SANTIAGO – Valparaíso mayor Jorge Sharp and 72 other members left the Social Convergence (CS) party, after Frente Amplio (FA) coalition leader Gabriel Boric signed the Accord for Social Peace and a New Constitution on November 15. Sharp left due to diverging views on the accord, which Boric signed on behalf of the entire coalition. The exit of so many members is an important loss for FA.
Agreeing to the Accord for Social Peace and a New Constitution, hammered out as result of the recent crisis, has had immediate consequences for some political parties, especially in the left-wing Frente Amplio (FA) coalition. For example, Jorge Sharp, who as mayor of Valparaíso plays a prominent role, announced his resignation from the Social Convergence (CS) party, together with 72 members. They resigned because they disagree with FA leader Gabriel Boric who signed the accord on behalf of the coalition.
Thus, FA paid a high price for signing on.
Sharp wrote a letter saying, “The Accord for Social Peace and the New Constitution, signed by many political parties, is essentially contrary to the demands that the different and diverse demonstrations have claimed on the streets. Its elaboration was done by a group of collectives and parliamentarians who do not represent the major will of the demonstrations.”
CS is a left-wing party that resulted from the merger of several FA factions: the Autonomist Movement, Libertarian Left, New Democracy, and Socialism and Freedom parties. Consequently, when FA signed the accord, CS was included.
Both the FA leader and CS leader Gael Yeomans participated in discussions on the accord on November 14. Yeomans, however, left the room for personal reasons, and the representative vote of FA and its movements fell to Boric, and, when the time came to vote, Boric voted for both groups without Yeomans’ final input.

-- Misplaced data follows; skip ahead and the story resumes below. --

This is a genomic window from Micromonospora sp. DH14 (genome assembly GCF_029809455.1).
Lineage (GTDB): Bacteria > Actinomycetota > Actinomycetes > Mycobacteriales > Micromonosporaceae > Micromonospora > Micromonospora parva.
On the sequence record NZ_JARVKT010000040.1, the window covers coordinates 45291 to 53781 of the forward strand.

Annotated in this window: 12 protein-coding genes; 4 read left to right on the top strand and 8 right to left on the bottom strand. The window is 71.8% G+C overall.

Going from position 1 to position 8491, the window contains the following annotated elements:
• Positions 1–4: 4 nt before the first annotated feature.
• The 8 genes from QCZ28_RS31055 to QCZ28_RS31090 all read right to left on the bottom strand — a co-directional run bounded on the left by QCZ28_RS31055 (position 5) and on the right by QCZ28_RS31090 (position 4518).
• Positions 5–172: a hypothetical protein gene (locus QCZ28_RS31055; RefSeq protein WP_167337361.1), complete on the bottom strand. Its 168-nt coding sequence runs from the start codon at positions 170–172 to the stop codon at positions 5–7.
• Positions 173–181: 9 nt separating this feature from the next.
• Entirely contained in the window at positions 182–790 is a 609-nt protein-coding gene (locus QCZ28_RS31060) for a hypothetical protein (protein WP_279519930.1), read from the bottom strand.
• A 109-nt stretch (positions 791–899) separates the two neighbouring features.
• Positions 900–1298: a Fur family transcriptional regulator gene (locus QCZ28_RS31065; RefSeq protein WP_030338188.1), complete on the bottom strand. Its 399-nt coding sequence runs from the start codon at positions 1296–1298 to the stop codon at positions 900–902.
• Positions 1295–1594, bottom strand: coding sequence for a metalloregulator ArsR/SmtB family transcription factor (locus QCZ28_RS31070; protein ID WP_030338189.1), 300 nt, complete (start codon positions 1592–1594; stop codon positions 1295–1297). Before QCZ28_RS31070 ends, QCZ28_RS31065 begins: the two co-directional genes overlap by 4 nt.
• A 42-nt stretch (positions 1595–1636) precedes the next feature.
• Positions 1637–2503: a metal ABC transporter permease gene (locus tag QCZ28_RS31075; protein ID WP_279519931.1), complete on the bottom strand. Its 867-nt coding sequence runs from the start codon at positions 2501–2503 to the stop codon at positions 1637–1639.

Representative Gonzalo Winter said according to news outlet Emol “The party did not subscribe to the accord. Let’s remember this announcement came at 2 a.m. [Nov. 15] and the parties did not get to process it [appropriately]; this is why there are no official approvals from the party’s side yet and that Boric’s signature means: just Boric.”
On November 15, Sharp expressed his disagreement with the approval and the role FA had played in the decision, and then Boric and Sharp both took to social media.
Apparently, Sharp took issue with the final decision to require a two-thirds approval quorum of the Constituent Body, which would mean that a minority of the Constitution re-writing team would have the power to ban articles from the final draft.
According to La Prensa Austral, Sharp also said that “the Constituent Assembly is not contemplated” in the accord, and rejected the alleged rule of banning underage voters.
As reported by daily El Dínamo, Sharp said, “we value and highlight the role of the different FA parties in this crisis. Social Convergence had in this situation the opportunity to answer to the citizens’ demands, with a base on the recognition of their will, [building] a place for the new democratic–left. However, different internal problems have not allowed this to advance in the right direction.”
Camila Huecho is a journalism student at Universidad de La Frontera in Temuco, currently interning at Chile Today. As a freelance illustrator and Fellow at the Melton Foundation, she works to bring information and cultures together through communications and art.